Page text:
15 “Creation" (by selective discard of embryos) of a baby to cure a sibling.  There are obvious moral consequences to bringing about another human being for the sole purpose of saving another.  Will the second baby grow to resent the way he was brought into this world?  Should he be thankful that were it not for an ill sibling he would not be alive?

16 Key points  Most countries have an opting-in system and promote donor cards  Asking relatives to allow the deceased's organs be donated is common practice  The confidentiality and anonymity of the recipient must be respected  The teams of donors and recipients are different to avoid conflict of interest

17  "Who receives" decisions are based on medical need at the time  Child donors are a special circumstance and need guidance, counselling and ethics committee approval  Sale of organs is still largely prohibited

18  Direct organ donation from non-related individuals are still largely not acceptable  Xenotransplantation is a field with promise and hope  Organs and tissues obtained from embryonic stem cells is an area of great controversy due to interpretation of the nature of the embryo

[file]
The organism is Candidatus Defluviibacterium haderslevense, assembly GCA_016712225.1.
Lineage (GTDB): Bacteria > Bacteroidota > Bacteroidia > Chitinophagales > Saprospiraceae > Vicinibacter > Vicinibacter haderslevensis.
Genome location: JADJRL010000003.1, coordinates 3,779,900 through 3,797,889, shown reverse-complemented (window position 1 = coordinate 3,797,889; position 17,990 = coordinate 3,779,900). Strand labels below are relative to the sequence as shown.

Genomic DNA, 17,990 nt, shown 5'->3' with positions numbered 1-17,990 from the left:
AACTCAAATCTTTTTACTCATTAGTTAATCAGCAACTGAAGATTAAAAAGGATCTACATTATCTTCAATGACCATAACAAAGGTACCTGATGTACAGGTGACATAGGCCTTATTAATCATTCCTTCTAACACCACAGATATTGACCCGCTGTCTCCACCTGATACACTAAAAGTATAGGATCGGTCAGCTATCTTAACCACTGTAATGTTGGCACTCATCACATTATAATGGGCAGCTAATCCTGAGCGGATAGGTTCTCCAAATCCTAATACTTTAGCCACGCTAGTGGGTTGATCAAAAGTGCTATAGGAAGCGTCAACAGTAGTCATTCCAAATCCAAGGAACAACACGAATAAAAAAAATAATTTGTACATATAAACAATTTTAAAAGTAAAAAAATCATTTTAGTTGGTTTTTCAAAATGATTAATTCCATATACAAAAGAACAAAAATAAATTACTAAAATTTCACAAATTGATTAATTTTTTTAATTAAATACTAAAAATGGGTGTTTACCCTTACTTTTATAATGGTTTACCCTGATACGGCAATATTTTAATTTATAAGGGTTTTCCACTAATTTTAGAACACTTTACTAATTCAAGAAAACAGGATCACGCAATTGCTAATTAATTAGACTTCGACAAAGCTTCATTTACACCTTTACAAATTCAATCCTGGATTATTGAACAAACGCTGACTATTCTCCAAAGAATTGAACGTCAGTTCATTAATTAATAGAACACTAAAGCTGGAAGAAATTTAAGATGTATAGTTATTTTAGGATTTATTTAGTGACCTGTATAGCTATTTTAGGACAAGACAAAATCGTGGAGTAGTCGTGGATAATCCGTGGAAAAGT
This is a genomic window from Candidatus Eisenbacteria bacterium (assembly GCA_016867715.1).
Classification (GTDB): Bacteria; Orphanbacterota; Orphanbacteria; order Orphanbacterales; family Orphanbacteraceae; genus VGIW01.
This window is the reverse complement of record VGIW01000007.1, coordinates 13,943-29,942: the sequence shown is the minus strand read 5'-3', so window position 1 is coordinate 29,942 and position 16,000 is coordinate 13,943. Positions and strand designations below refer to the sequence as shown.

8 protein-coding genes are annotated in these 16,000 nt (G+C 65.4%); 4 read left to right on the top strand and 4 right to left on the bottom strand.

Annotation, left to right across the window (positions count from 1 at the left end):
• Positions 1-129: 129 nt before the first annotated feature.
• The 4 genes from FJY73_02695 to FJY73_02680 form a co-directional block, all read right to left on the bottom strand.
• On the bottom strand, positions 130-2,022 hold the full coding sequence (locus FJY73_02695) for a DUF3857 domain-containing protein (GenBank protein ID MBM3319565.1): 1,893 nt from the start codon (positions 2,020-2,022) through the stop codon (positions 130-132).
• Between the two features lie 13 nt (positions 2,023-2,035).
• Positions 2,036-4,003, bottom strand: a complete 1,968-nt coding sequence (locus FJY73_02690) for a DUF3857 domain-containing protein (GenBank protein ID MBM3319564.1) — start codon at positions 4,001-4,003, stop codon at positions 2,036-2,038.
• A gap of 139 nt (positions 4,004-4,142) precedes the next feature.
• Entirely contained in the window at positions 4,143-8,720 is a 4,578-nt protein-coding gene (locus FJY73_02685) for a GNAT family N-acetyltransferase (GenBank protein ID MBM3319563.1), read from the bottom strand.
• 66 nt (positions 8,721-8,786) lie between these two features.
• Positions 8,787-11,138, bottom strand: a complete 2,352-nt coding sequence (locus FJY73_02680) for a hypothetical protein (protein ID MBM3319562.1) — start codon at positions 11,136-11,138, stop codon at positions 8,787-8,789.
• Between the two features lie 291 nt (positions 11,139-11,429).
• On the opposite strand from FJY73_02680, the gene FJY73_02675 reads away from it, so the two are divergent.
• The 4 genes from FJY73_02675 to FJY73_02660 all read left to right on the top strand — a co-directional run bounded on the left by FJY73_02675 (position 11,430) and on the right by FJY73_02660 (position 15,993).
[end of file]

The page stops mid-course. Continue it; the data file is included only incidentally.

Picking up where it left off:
19 Section 2: Reproduction and genetics  In Vitro Fertilization ( IVF ) Technology  Since the first’ test- tube Louise Brown was born in Britain in 1978,more than a million children have been born through assisted reproductive technology(ART).

20  The original IVF technology involved mixing eggs and sperm in a laboratory dish(in vitro fertilization or IVF) and then implanting the resulting embryos(embryo transfer or ET) into the womb or uterus.

21  Since early studies suggested that the new technology was without additional risk to mother and baby, IVF soon became widely accepted.

22  ‘In vitro’ means ‘in glass’-short for in a petri dish.  In the standard IVF procedure the woman is given hormones to promote the development of a batch of follicles on a precisely timed schedule.  When the follicles are nearly ready to ovulate, a fine needle is passed into each one in the mother under ultrasound control, and the oocyte is flushed out.

23  As many as 20 oocytes can be harvested in a single procedure.  The collected oocytes are placed in a Petri dish, and the partner’s sperm are then added.  The embryos are kept in tissue culture for several days, during which time they divide several times.

24  One or two embryos are placed in the woman’s uterus at the same time in order to maximize the chances that at least one will implant.  If several embryos are transferred and all implant, the woman may be offered the opportunity to have the number reduced by a fetal reduction abortion.

25  Surplus embryos are frozen in most countries the couple to try again.  For the sake of future generations of assisted reproduction children, research on human embryos should be encouraged. Finally, taking into consideration new scientific insights, we may be able to retain what is biologically relevant and adaptive, and modify what is not.

26 Summary  The main difficulty in evaluating new technology for effectiveness is that we have no good way of seeing how they all work together with each other.

27 Thank you !

Download ppt "Chapter 8 Ethics in modern technology (Bioethics)."

Similar presentations

Ads by Google